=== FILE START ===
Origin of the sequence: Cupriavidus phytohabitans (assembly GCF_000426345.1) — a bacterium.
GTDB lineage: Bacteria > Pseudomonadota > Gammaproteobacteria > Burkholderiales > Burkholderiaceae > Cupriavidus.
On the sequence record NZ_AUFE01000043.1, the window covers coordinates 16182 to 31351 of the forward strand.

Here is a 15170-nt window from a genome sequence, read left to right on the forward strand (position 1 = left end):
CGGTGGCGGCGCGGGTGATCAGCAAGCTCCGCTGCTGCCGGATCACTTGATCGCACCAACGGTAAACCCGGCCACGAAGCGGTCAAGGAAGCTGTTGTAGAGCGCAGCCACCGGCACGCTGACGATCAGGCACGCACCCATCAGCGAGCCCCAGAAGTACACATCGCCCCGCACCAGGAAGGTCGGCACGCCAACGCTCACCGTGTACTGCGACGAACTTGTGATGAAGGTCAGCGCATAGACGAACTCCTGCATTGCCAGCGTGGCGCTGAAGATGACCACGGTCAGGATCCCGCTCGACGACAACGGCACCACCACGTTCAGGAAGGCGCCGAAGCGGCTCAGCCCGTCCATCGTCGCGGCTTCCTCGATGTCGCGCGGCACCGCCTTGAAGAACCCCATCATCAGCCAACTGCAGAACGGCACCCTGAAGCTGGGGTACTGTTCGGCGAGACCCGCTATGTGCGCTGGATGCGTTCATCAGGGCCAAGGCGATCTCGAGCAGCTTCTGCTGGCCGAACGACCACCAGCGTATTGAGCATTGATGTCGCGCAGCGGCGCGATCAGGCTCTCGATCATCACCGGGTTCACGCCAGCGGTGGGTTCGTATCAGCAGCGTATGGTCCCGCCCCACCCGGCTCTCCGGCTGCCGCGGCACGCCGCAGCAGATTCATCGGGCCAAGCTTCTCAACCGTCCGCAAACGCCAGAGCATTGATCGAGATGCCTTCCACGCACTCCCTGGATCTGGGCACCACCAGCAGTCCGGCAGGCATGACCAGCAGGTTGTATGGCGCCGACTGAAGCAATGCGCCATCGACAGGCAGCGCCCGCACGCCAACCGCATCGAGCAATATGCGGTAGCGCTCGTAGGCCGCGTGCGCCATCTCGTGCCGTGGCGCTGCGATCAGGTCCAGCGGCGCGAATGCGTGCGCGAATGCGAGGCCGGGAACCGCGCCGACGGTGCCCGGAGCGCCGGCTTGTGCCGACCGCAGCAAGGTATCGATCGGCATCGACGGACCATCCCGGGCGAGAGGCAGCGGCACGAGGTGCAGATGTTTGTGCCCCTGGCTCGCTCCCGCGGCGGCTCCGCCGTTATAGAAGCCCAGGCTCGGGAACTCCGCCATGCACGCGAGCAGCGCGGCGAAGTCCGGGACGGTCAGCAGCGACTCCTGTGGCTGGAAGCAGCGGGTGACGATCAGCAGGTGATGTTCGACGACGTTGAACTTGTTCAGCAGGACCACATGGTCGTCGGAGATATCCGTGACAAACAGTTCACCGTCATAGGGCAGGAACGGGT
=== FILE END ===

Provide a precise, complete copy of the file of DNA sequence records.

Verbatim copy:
Origin of the sequence: Cupriavidus phytohabitans (assembly GCF_000426345.1) — a bacterium.
GTDB lineage: Bacteria > Pseudomonadota > Gammaproteobacteria > Burkholderiales > Burkholderiaceae > Cupriavidus.
On the sequence record NZ_AUFE01000043.1, the window covers coordinates 16182 to 31351 of the forward strand.

Here is a 15170-nt window from a genome sequence, read left to right on the forward strand (position 1 = left end):
CGGTGGCGGCGCGGGTGATCAGCAAGCTCCGCTGCTGCCGGATCACTTGATCGCACCAACGGTAAACCCGGCCACGAAGCGGTCAAGGAAGCTGTTGTAGAGCGCAGCCACCGGCACGCTGACGATCAGGCACGCACCCATCAGCGAGCCCCAGAAGTACACATCGCCCCGCACCAGGAAGGTCGGCACGCCAACGCTCACCGTGTACTGCGACGAACTTGTGATGAAGGTCAGCGCATAGACGAACTCCTGCATTGCCAGCGTGGCGCTGAAGATGACCACGGTCAGGATCCCGCTCGACGACAACGGCACCACCACGTTCAGGAAGGCGCCGAAGCGGCTCAGCCCGTCCATCGTCGCGGCTTCCTCGATGTCGCGCGGCACCGCCTTGAAGAACCCCATCATCAGCCAACTGCAGAACGGCACCCTGAAGCTGGGGTACTGTTCGGCGAGACCCGCTATGTGCGCTGGATGCGTTCATCAGGGCCAAGGCGATCTCGAGCAGCTTCTGCTGGCCGAACGACCACCAGCGTATTGAGCATTGATGTCGCGCAGCGGCGCGATCAGGCTCTCGATCATCACCGGGTTCACGCCAGCGGTGGGTTCGTATCAGCAGCGTATGGTCCCGCCCCACCCGGCTCTCCGGCTGCCGCGGCACGCCGCAGCAGATTCATCGGGCCAAGCTTCTCAACCGTCCGCAAACGCCAGAGCATTGATCGAGATGCCTTCCACGCACTCCCTGGATCTGGGCACCACCAGCAGTCCGGCAGGCATGACCAGCAGGTTGTATGGCGCCGACTGAAGCAATGCGCCATCGACAGGCAGCGCCCGCACGCCAACCGCATCGAGCAATATGCGGTAGCGCTCGTAGGCCGCGTGCGCCATCTCGTGCCGTGGCGCTGCGATCAGGTCCAGCGGCGCGAATGCGTGCGCGAATGCGAGGCCGGGAACCGCGCCGACGGTGCCCGGAGCGCCGGCTTGTGCCGACCGCAGCAAGGTATCGATCGGCATCGACGGACCATCCCGGGCGAGAGGCAGCGGCACGAGGTGCAGATGTTTGTGCCCCTGGCTCGCTCCCGCGGCGGCTCCGCCGTTATAGAAGCCCAGGCTCGGGAACTCCGCCATGCACGCGAGCAGCGCGGCGAAGTCCGGGACGGTCAGCAGCGACTCCTGTGGCTGGAAGCAGCGGGTGACGATCAGCAGGTGATGTTCGACGACGTTGAACTTGTTCAGCAGGACCACATGGTCGTCGGAGATATCCGTGACAAACAGTTCACCGTCATAGGGCAGGAACGGGT